The head of state was asked which is Romania’s ambition with regard to the multiannual financial framework under discussion at the European Council and that will be an important file when our country takes over the Presidency of the Council of the European Union.
At the same time, asked whether he is satisfied with way our country is prepared in taking over the Presidency of the Council of the European Union, Iohannis affirmed: “Things are going well, in terms of logistics, they are going well.”
Romania’s President on European leader Tusk’s statements on the US: We are not so pessimistic
President Klaus Iohannis said on Friday that at a security session at the European Council meeting in Brussels on Friday he voiced himself in favour of the transatlantic relationship being strengthened, saying that it he is not as pessimistic as President of the European Council Donald Tusk about the EU-US relationship.
“We are not as pessimistic as Mr Tusk; I do not know why he is so pessimistic. Yesterday as well, at the security session, I made it clear – and I was not alone – that we have to strengthen the transatlantic relationship. I underlined the importance of this relationship, the importance of the relationship between NATO and the European Union. And [NATO Secretary General] Stoltenberg was perfectly right to stress that the transatlantic relationship is not a singular thread, because it has many threads, and sometimes some weaken and others are strengthen,” said Iohannis upon arriving in Brussels for the European summit.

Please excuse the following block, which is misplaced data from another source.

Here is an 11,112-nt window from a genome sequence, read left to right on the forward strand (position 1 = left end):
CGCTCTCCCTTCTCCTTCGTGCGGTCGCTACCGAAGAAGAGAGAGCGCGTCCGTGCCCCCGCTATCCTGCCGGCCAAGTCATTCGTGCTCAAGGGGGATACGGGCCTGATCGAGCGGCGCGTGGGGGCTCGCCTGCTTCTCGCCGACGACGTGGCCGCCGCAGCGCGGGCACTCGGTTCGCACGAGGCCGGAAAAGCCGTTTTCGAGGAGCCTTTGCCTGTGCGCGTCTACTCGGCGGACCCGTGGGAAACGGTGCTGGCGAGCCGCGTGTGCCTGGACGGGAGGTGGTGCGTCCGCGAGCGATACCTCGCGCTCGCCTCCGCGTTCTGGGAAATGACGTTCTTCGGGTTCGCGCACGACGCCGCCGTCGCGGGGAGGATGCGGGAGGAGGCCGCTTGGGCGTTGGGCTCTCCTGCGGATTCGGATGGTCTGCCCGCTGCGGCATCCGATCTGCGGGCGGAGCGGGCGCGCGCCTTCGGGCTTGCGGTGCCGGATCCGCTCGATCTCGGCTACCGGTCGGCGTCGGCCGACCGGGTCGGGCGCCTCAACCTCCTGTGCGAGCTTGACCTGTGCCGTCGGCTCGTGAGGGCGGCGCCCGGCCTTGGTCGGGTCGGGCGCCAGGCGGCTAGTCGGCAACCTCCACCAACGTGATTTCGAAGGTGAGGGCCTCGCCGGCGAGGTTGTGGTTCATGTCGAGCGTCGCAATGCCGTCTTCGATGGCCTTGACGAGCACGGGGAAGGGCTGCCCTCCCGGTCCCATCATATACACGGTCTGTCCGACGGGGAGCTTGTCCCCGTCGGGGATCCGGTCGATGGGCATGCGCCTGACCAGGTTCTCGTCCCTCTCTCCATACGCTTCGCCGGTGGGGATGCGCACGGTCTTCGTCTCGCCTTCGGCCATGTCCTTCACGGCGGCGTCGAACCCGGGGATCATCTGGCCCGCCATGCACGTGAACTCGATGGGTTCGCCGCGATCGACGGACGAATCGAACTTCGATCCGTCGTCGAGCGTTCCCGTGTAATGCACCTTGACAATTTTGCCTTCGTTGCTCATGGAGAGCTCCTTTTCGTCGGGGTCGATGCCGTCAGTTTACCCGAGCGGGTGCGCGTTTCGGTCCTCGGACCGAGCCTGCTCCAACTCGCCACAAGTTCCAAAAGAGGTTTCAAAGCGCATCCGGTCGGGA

At the same time, Iohannis said that over the past year and a half, US funds for armed forces in Europe have increased by 40pct. “So it is clear that the security relationship is undergoing a continuous consolidation,” he said.
Iohannis was asked for a take on Tusk recently saying that the European Union should prepare for the worst in dealing with the US, and whether he feels there are real reasons for concern in this respect.
European Council President Donald Tusk warned on Wednesday, the day before the summit, that a precondition for a genuine EU migration policy is that Europeans effectively decide who enters European territory; ‘failure to achieve this goal would in fact be a manifestation of our weakness, and above all, it could create the impression that Europe does not have an external border.’
In an invitation letter to the 28 EU heads of state or government, Tusk said that “the debate on migration is becoming increasingly heated, and it is set to be the main point on the agenda.”
“When discussing migration or eurozone reform, it is important to keep in mind the geopolitical context that followed the G7 summit in Canada, where the US suddenly rejected a joint negotiated effort,” he explained.
“Despite our tireless efforts to keep the unity of the West, transatlantic relations are under immense pressure due to the policies of President Trump. Unfortunately, the divisions go beyond trade. I will share with you my political assessment of where things stand. It is my belief that, while hoping for the best, we must be ready to prepare our Union for worst-case scenarios,” Tusk says in his letter.